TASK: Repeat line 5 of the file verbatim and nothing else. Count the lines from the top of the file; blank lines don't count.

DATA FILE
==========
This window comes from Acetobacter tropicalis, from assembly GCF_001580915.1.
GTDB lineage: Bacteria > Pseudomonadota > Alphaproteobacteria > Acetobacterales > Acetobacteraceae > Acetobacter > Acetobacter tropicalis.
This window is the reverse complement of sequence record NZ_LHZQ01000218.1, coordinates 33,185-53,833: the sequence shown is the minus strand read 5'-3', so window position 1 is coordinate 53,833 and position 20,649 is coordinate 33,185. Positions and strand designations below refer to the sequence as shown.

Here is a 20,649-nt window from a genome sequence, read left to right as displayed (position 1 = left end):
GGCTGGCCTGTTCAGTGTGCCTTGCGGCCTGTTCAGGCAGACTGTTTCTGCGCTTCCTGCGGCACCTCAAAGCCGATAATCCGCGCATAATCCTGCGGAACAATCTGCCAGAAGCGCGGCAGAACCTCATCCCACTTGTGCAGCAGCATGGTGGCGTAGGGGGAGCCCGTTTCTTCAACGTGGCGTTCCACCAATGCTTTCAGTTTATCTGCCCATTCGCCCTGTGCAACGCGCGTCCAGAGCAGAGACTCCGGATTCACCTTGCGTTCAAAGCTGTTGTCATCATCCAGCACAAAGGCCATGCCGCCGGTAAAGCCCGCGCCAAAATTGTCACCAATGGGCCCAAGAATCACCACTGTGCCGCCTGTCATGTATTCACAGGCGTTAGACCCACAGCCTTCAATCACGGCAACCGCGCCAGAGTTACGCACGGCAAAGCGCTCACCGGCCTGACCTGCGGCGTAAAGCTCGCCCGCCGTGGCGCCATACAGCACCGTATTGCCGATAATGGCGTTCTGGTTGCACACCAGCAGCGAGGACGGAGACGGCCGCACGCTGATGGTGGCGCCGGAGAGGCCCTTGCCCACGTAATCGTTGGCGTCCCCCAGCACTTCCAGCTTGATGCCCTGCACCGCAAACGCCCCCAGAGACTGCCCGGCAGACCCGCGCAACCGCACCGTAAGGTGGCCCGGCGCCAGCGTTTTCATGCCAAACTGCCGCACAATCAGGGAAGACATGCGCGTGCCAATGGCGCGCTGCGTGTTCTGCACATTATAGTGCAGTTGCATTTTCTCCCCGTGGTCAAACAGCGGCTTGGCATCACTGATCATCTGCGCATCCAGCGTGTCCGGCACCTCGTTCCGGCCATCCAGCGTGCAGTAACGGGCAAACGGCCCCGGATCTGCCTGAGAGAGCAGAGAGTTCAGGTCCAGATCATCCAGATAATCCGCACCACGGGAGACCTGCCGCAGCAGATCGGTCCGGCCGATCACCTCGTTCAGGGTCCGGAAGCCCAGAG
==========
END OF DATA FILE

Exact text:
GGCTGGCCTGTTCAGTGTGCCTTGCGGCCTGTTCAGGCAGACTGTTTCTGCGCTTCCTGCGGCACCTCAAAGCCGATAATCCGCGCATAATCCTGCGGAACAATCTGCCAGAAGCGCGGCAGAACCTCATCCCACTTGTGCAGCAGCATGGTGGCGTAGGGGGAGCCCGTTTCTTCAACGTGGCGTTCCACCAATGCTTTCAGTTTATCTGCCCATTCGCCCTGTGCAACGCGCGTCCAGAGCAGAGACTCCGGATTCACCTTGCGTTCAAAGCTGTTGTCATCATCCAGCACAAAGGCCATGCCGCCGGTAAAGCCCGCGCCAAAATTGTCACCAATGGGCCCAAGAATCACCACTGTGCCGCCTGTCATGTATTCACAGGCGTTAGACCCACAGCCTTCAATCACGGCAACCGCGCCAGAGTTACGCACGGCAAAGCGCTCACCGGCCTGACCTGCGGCGTAAAGCTCGCCCGCCGTGGCGCCATACAGCACCGTATTGCCGATAATGGCGTTCTGGTTGCACACCAGCAGCGAGGACGGAGACGGCCGCACGCTGATGGTGGCGCCGGAGAGGCCCTTGCCCACGTAATCGTTGGCGTCCCCCAGCACTTCCAGCTTGATGCCCTGCACCGCAAACGCCCCCAGAGACTGCCCGGCAGACCCGCGCAACCGCACCGTAAGGTGGCCCGGCGCCAGCGTTTTCATGCCAAACTGCCGCACAATCAGGGAAGACATGCGCGTGCCAATGGCGCGCTGCGTGTTCTGCACATTATAGTGCAGTTGCATTTTCTCCCCGTGGTCAAACAGCGGCTTGGCATCACTGATCATCTGCGCATCCAGCGTGTCCGGCACCTCGTTCCGGCCATCCAGCGTGCAGTAACGGGCAAACGGCCCCGGATCTGCCTGAGAGAGCAGAGAGTTCAGGTCCAGATCATCCAGATAATCCGCACCACGGGAGACCTGCCGCAGCAGATCGGTCCGGCCGATCACCTCGTTCAGGGTCCGGAAGCCCAGAG